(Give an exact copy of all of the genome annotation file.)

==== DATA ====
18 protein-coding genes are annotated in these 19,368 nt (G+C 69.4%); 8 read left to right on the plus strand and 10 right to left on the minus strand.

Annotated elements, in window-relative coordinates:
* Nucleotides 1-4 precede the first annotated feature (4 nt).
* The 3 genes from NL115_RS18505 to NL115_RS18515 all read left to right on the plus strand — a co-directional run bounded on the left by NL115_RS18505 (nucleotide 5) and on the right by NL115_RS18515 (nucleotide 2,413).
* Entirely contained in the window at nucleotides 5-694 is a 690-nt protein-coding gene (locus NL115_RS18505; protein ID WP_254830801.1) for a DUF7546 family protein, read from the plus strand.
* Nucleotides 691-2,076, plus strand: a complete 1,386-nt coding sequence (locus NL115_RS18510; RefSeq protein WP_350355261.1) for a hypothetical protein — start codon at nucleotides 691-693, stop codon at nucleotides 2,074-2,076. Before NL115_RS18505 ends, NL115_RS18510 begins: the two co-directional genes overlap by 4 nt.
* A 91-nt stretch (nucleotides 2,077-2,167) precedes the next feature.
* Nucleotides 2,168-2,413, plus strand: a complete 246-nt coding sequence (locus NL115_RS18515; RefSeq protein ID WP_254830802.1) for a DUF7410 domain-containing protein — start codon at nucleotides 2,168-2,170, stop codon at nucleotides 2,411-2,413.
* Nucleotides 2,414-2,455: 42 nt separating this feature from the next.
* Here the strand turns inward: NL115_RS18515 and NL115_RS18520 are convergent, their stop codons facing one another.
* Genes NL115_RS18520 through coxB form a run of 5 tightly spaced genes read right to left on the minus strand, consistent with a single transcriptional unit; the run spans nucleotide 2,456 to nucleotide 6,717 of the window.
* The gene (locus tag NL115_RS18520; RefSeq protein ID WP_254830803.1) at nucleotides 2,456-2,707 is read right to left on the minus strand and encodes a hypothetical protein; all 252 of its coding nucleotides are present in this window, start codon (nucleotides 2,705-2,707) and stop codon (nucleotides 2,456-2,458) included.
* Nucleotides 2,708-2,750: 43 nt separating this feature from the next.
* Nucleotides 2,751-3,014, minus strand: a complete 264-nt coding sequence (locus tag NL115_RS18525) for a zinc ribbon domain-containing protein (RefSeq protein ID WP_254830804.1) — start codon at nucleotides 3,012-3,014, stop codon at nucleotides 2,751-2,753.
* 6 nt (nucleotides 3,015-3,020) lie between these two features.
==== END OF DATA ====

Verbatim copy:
18 protein-coding genes are annotated in these 19,368 nt (G+C 69.4%); 8 read left to right on the plus strand and 10 right to left on the minus strand.

Annotated elements, in window-relative coordinates:
* Nucleotides 1-4 precede the first annotated feature (4 nt).
* The 3 genes from NL115_RS18505 to NL115_RS18515 all read left to right on the plus strand — a co-directional run bounded on the left by NL115_RS18505 (nucleotide 5) and on the right by NL115_RS18515 (nucleotide 2,413).
* Entirely contained in the window at nucleotides 5-694 is a 690-nt protein-coding gene (locus NL115_RS18505; protein ID WP_254830801.1) for a DUF7546 family protein, read from the plus strand.
* Nucleotides 691-2,076, plus strand: a complete 1,386-nt coding sequence (locus NL115_RS18510; RefSeq protein WP_350355261.1) for a hypothetical protein — start codon at nucleotides 691-693, stop codon at nucleotides 2,074-2,076. Before NL115_RS18505 ends, NL115_RS18510 begins: the two co-directional genes overlap by 4 nt.
* A 91-nt stretch (nucleotides 2,077-2,167) precedes the next feature.
* Nucleotides 2,168-2,413, plus strand: a complete 246-nt coding sequence (locus NL115_RS18515; RefSeq protein ID WP_254830802.1) for a DUF7410 domain-containing protein — start codon at nucleotides 2,168-2,170, stop codon at nucleotides 2,411-2,413.
* Nucleotides 2,414-2,455: 42 nt separating this feature from the next.
* Here the strand turns inward: NL115_RS18515 and NL115_RS18520 are convergent, their stop codons facing one another.
* Genes NL115_RS18520 through coxB form a run of 5 tightly spaced genes read right to left on the minus strand, consistent with a single transcriptional unit; the run spans nucleotide 2,456 to nucleotide 6,717 of the window.
* The gene (locus tag NL115_RS18520; RefSeq protein ID WP_254830803.1) at nucleotides 2,456-2,707 is read right to left on the minus strand and encodes a hypothetical protein; all 252 of its coding nucleotides are present in this window, start codon (nucleotides 2,705-2,707) and stop codon (nucleotides 2,456-2,458) included.
* Nucleotides 2,708-2,750: 43 nt separating this feature from the next.
* Nucleotides 2,751-3,014, minus strand: a complete 264-nt coding sequence (locus tag NL115_RS18525) for a zinc ribbon domain-containing protein (RefSeq protein ID WP_254830804.1) — start codon at nucleotides 3,012-3,014, stop codon at nucleotides 2,751-2,753.
* 6 nt (nucleotides 3,015-3,020) lie between these two features.